Starting a website has never been easier. With so many options out there, it’s rather more difficult to choose which platform to start on.
There are many reputable platforms out there. Two of the leading platforms recommended regularly are WordPress and Squarespace. Both platforms contain many functionalities and approach things differently enough, so we thought to compare the two to see if there’s a clear winner.
- Ease of use (learning curve)
- Website functionality/flexibility
- Content control/data ownership
- Website maintenance
- ECommerce functionality
Before we dig in into the specifics of what makes each platform better than the other, let’s take a surface level look at what each platform represents in terms of their overall designs.
Here’s the gist of the matter at hand: Both platforms are trying to balance two main concepts – making the platform as accessible as possible to beginners and providing enough functionality to allow the users to customize their site to their liking. Naturally, balancing these two concepts is not easy, since each can only be taken so far without affecting the other.
Simply put, while WordPress is still beginner-friendly it does have a slightly steeper learning curve, in turn providing you with much greater control, flexibility, and website customization. On the other hand, Squarespace aims at providing a platform that is as simple as it gets while sacrificing some of the functionalities WordPress provides.
Ease of use/Learning curve
If I were to sum up this entire section in a sentence, it would be “Squarespace is easier to get started with.” But the story doesn’t end there. WordPress has also taken considerable steps toward providing a beginner-friendly platform.
With Squarespace, you’ll find yourself designing your website minutes after signing up for an account. The process is quite simplified: You just pick a template that works best for you and then by answering a few questions, tweaking the design, adding images and text, website-building is pretty much done.
WordPress, on the other hand, takes a couple more steps such as securing a host and a domain before you really start swinging. Some hosting services which we’ll talk about later, automatically provide you with a domain, so you can effectively skip that whole initial preparation step and immediately start building your WordPress website.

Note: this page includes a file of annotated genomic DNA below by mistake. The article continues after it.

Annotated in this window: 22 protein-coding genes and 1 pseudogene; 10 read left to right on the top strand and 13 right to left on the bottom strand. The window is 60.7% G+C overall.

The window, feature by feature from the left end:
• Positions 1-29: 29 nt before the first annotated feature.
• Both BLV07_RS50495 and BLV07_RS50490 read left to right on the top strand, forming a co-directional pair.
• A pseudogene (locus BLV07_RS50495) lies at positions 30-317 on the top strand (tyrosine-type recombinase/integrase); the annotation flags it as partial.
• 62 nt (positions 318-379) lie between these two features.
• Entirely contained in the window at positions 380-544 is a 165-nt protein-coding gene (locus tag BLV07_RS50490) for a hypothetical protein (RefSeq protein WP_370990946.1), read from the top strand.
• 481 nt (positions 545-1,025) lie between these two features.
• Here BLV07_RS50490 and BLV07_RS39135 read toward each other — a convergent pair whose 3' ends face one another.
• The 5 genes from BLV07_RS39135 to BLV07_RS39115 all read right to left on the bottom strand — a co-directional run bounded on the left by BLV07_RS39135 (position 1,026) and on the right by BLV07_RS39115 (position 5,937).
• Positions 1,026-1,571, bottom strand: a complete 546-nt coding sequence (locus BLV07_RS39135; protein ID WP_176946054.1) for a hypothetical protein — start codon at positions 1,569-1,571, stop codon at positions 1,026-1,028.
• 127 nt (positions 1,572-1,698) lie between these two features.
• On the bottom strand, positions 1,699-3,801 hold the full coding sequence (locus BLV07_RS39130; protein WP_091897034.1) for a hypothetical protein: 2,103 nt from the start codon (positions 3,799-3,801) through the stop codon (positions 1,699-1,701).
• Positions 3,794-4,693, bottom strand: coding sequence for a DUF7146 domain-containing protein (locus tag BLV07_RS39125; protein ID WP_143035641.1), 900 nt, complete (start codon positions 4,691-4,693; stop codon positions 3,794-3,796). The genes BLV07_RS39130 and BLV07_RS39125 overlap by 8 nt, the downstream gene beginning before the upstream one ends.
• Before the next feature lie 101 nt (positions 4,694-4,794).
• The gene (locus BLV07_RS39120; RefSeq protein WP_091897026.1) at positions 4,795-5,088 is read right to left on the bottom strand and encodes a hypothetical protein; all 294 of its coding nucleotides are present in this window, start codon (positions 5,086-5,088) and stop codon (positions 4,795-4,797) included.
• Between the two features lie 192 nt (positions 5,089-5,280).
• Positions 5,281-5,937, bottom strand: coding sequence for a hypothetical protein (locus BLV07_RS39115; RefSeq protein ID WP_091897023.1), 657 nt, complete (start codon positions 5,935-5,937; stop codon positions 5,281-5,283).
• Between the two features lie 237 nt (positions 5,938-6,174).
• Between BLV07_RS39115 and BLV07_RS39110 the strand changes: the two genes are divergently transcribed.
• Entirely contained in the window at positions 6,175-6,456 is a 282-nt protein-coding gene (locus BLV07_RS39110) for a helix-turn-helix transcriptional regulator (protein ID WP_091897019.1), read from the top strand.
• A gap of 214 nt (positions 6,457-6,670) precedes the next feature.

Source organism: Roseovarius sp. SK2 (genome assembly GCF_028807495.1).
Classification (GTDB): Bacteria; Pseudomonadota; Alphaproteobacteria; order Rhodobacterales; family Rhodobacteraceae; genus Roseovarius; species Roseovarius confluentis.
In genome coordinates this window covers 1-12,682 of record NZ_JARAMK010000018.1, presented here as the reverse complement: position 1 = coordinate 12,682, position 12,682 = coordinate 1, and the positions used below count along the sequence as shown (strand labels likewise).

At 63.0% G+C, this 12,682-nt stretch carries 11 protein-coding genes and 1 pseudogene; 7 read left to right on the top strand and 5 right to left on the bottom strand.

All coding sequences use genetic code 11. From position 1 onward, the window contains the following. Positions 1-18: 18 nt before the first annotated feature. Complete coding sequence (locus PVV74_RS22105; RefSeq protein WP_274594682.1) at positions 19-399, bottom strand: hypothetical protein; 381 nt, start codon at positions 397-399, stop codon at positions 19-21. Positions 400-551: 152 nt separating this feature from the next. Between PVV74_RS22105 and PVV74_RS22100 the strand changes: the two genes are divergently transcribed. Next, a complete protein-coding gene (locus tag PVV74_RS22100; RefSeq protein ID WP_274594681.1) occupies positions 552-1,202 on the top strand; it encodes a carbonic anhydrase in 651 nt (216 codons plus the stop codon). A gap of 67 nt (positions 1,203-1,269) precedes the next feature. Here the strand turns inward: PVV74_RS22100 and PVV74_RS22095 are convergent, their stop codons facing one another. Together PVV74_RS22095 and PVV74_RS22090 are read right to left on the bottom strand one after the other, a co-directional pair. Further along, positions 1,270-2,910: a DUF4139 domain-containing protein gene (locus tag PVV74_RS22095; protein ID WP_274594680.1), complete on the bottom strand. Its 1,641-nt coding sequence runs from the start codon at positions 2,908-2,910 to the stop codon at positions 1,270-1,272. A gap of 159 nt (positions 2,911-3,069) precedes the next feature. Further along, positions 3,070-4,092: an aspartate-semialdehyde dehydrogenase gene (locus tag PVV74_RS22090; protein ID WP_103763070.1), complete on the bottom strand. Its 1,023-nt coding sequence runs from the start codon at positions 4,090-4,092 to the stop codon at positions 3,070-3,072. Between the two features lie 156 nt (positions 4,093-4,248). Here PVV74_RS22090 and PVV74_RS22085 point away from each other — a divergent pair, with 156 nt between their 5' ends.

With that first step taken care of, there isn’t much difference between the two. On WordPress, you pick yourself a theme instead of a template and go about building your website just like you would on Squarespace.
While Squarespace is simpler and faster for immediately starting to design your website, WordPress, especially with a convenient host, does in fact come as close as possible to Squarespace’s simplicity. The question you have to answer is whether these first two steps of simplicity are worth letting go of the functionality that WordPress provides in the long run.
Squarespace offers limited functionality since you are tied to using whatever functionality Squarespace has integrated into its interface. Squarespace sticks to its simple-to-use approach. It provides all of its functionalities, such as changing content, adding your own CSS and HTML code, basic SEO settings, etc. through a single interface. You can also create your own designs with an easy-to-use drag-and-drop content editor.
In short, Squarespace does indeed offer a good amount of functionality and customization, but you’re limited to whatever it offers you through its interface.
At this point, if you’re wondering “Does WordPress really offer functionalities that aren’t built in?” the answer is “Absolutely!” That’s the entire basis of WordPress’s open source nature. As of writing this article, WordPress has 55,370 third-party plugins you can easily install on your website to add new functionalities to your website as they become necessary.
For example, if Squarespace’s drag-and-drop system mentioned above appeals to you, you can easily install themes or plugins that provide that sort of functionality on your WordPress site.
By installing plugins you can let your website have pretty much any function you can think of. Since WordPress is open source and has a massive supporting community, you can find a plugin for your every need, from plugins that allow you to make subscription forms and add photo galleries, to even adding public Instagram feeds straight to your website.
Once again the downside is that initial learning curve that WordPress has compared to Squarespace, but the massive amount of customization, flexibility, and features you can add to your website with WordPress plugins is hands down too good to pass on.
Content control/data ownership
If there ever comes a day when you decide to leave your current platform for another, you need to know beforehand just how much of your hard work and content you can transfer with you.
When it comes to data ownership, there is simply no competing with open source. When it comes to WordPress, everything you have on your site is yours, no strings attached. That doesn’t mean that Squarespace doesn’t allow any data transfers, but compared to WordPress it’s simply too limited.
Squarespace allows you to export an .xml file that contains:
- Site pages
- 1 blog page with all its posts